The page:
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The Wind Across the Grass

Nuala Ní Chonchúir

" Going Home. The hit of it. The bring-you-down feelings. Despite your happy childhood. Everything’s the same but changed. You’re like a giant in a familiar land, nowadays you find you must climb over the bushes instead of through them."

Reviewed by Julia Bohanna

I have always felt that poets are more alive than other people, that they see exquisite and painful detail in even the most mundane and neglected parts of life. Nuala Ní Chonchúir epitomises the poet/writer who uses the intensity of her poetry skills in prose to produce, in The Wind Across the Grass, sensualist microcosms of love, life and love gone astray. Here is a sharp but compassionate eye that can make us believe that these strange and wonderful characters breathe, hope and suffer. In each small neat chapter – for the stories are perhaps shorter than in many collections – there is one main character from whom the story spreads out like mist. Sometimes there is a strong and feisty Irish voice but, as in Odalisque, Nuala can turn her hand to a French painter’s muse or, in Any Man’s Fancy, a Scottish embalmer – all with equal aplomb. 

The attraction of each piece, some of which are so tiny they are like musical interludes, lies in strong assured beginnings that often lead through to ‘dying fall’ endings rather than punches, to great effect. This is a writer not predominately enslaved to plot. It is the exploration of character and language that she makes dance, work for their supper. For example Babby, the title character in The Queen of all Ireland, has ‘mangled’ rather than ‘tangled’ hair – in a single word she has encapsulated this wayward woman who is both monstrous and admirable. 

As with the most interesting writers of short stories, we are privy to the writer’s obsessions and they translate eloquently enough to fascinate us. Here are strong themes of water, blood and the limitations of mortality. Particularly water. In her website, in a section entitled Why Short Fiction, Nuala talks about a remembered Dublin where drowned people were rumoured to have been pulled from the Liffey River. She uses this haunted imagining to place ghosts in the mind of the reader.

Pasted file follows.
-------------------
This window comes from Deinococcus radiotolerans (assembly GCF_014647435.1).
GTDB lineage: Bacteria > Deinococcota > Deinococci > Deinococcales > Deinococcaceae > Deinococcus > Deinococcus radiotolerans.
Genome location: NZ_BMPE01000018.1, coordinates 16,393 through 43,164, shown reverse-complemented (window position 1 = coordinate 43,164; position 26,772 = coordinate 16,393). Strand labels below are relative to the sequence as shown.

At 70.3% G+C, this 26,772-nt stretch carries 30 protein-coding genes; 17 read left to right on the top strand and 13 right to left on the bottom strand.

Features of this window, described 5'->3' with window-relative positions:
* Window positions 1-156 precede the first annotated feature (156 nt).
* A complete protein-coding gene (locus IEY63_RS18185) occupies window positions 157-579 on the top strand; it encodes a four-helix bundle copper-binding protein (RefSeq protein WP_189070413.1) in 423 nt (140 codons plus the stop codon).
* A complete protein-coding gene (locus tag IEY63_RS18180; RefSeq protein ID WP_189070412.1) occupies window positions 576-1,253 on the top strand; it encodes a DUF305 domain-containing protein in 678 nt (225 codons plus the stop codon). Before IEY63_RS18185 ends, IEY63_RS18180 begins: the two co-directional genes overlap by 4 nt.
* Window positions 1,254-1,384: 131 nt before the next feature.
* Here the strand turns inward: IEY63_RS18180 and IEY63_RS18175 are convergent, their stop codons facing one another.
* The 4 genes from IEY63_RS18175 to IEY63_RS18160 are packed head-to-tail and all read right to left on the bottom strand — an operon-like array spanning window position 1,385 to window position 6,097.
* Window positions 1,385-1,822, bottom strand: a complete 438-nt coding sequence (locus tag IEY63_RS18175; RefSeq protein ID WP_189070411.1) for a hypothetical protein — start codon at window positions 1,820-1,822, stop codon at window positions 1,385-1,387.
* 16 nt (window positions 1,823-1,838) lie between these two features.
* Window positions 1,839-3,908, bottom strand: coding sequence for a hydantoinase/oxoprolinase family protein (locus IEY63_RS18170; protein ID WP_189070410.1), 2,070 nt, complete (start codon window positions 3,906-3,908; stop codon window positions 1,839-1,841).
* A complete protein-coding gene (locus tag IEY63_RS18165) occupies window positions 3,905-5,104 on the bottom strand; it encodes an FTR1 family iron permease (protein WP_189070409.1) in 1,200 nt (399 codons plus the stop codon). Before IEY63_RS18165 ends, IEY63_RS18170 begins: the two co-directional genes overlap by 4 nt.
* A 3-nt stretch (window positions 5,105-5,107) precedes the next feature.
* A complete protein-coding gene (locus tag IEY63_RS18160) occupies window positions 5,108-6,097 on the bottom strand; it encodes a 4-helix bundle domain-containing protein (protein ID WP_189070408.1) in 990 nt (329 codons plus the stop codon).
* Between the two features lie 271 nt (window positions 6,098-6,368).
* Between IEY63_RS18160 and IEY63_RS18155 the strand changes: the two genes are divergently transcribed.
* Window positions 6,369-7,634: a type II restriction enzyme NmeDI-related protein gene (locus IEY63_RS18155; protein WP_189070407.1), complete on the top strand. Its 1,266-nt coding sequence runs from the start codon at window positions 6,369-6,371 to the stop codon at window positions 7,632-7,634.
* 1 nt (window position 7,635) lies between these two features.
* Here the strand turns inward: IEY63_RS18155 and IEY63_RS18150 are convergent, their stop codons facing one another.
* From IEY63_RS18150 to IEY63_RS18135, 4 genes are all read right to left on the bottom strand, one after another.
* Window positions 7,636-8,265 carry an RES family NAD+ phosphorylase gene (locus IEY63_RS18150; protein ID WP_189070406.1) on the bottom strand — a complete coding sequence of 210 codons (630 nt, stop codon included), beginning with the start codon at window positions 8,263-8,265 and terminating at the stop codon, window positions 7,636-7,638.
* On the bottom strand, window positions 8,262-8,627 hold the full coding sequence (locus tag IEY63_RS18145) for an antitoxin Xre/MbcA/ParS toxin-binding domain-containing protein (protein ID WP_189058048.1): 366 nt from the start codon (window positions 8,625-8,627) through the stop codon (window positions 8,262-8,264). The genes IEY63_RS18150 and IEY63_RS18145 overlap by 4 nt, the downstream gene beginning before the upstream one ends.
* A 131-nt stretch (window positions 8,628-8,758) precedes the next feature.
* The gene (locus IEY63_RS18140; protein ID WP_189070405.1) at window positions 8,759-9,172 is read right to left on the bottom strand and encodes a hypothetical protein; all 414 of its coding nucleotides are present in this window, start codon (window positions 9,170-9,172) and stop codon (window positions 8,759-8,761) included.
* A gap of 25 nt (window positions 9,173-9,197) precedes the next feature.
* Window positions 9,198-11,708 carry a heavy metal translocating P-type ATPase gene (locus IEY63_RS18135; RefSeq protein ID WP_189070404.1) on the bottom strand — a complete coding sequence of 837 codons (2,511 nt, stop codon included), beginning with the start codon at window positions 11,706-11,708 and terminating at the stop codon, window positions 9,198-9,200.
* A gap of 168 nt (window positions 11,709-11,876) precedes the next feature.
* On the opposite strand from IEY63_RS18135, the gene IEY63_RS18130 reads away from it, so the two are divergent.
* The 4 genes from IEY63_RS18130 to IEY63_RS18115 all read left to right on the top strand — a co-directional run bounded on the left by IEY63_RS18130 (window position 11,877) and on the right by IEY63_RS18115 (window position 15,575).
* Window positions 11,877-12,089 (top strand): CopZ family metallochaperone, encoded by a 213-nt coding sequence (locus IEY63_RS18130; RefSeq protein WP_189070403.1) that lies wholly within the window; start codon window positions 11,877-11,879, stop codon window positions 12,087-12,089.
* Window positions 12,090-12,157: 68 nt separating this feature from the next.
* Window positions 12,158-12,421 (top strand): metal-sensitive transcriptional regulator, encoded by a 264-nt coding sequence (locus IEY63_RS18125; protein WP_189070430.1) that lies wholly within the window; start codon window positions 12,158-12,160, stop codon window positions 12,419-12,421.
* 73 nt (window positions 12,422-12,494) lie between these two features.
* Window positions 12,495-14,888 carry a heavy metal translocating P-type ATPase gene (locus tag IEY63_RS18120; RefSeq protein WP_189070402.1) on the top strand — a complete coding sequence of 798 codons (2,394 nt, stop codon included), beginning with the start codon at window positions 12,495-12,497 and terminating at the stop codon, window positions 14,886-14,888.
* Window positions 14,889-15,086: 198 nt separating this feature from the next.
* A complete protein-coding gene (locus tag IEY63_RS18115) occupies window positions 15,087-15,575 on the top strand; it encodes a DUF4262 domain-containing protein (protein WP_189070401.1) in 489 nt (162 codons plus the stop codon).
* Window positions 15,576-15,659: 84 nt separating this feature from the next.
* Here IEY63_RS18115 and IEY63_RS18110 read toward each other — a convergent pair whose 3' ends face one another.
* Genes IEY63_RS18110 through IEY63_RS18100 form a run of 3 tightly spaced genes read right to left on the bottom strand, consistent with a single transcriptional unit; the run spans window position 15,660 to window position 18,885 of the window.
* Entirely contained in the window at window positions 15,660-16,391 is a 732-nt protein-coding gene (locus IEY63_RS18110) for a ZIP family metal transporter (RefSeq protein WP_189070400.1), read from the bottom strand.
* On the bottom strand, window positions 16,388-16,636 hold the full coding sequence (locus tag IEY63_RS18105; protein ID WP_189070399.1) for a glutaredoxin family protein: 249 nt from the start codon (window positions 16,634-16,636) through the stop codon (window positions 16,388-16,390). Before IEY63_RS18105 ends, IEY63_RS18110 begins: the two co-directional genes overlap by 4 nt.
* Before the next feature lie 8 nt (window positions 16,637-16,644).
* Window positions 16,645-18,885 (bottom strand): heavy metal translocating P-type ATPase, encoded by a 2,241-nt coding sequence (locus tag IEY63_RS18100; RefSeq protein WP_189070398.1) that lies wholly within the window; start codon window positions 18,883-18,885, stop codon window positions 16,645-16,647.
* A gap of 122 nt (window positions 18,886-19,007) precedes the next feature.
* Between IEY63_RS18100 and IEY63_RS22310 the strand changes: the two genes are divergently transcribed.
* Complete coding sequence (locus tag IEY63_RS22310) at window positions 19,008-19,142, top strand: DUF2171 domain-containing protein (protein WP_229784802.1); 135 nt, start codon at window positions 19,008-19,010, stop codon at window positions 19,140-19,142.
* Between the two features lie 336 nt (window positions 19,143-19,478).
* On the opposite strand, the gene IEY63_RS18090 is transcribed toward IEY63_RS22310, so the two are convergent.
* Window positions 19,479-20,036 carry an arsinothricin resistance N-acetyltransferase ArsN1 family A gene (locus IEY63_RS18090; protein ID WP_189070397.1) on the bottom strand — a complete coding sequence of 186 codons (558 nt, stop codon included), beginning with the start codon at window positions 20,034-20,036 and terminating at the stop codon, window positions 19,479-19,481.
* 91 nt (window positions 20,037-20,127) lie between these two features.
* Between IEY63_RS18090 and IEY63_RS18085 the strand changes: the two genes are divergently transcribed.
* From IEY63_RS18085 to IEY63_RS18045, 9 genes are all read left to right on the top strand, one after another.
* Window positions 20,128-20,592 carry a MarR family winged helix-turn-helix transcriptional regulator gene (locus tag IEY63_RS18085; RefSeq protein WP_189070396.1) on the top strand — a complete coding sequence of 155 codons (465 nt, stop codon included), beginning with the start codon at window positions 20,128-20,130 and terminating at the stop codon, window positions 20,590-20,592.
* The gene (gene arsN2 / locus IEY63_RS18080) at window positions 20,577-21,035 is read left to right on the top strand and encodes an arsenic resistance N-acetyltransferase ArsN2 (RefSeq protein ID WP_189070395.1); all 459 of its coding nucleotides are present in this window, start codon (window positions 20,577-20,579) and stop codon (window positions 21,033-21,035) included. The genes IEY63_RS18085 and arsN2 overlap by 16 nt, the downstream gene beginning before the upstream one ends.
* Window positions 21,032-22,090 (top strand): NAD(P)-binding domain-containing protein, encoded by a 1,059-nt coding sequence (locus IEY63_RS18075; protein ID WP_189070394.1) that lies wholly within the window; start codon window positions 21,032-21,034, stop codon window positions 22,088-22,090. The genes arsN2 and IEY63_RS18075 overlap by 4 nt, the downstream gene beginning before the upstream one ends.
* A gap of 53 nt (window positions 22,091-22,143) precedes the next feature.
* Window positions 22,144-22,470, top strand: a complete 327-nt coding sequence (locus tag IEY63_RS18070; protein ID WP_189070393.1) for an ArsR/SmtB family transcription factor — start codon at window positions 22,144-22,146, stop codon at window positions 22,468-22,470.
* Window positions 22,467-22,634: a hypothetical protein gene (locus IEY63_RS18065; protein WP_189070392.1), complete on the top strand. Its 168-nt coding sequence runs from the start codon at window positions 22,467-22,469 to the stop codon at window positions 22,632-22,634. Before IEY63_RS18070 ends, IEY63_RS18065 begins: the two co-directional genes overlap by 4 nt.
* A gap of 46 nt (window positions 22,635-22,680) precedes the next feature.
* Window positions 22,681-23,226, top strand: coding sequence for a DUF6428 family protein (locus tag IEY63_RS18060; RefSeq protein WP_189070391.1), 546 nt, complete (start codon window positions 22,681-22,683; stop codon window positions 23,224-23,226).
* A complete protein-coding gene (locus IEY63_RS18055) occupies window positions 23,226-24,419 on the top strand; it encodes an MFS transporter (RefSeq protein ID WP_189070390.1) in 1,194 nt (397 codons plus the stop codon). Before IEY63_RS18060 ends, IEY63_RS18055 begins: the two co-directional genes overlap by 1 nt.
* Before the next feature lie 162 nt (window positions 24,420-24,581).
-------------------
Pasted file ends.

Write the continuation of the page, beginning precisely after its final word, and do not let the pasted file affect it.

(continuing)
The particular success of The Wind Across the Grass is the way each story may resonate for the reader to varying degrees until eventually they have a mirror to their own face, their own life. I was struck particularly with the soured memory of childhood in The River Flows On – so acutely observed and melancholy that it stayed with me longer than should be healthy. A good writer, like any good artist, should perturb and make us think. So with this criteria, she fully deserves all accolades accorded to her. 

Why not read a book where dead sheep, foxes and pigs are woven in amongst the lovers and the lost in clever and thoughtful prose? I have learnt a great deal from this book, both as a reader and proactive writer. Language can hit hard with plain dynamic sentences but then soften with poetic resonance in the same story. Speed up, slow down – like an erratic heart. Most of all, that poets are more alive than most of us and a poet who then writes prose can be formidable.

A freelance journalist and short story writer, Julia Bohanna has won or be placed in many short story competitions including the The Lancet Fact to Fiction Competition 2007 (Joint winner), The Guardian/Virgin Trains Short Story Competition 2007 (runner up),‘Woman and Home' Short Story Competition 2006 (winner).


Arlen House

Publication Date:May 2004

Paperback/Hardback? Paperback

First collection?Yes

Author bio: Nuala Ní Chonchúir was born in Dublin in 1970 and now lives in Galway County. Nuala teaches creative writing part-time. She has collected many literary awards and published two short story collections: The Wind Across the Grass and To The World of Men. She also has two poetry collections: Welcome Molly’s Daughter and Tattoo:Tatú. 

Read an interview  with Nuala Ní Chonchúir

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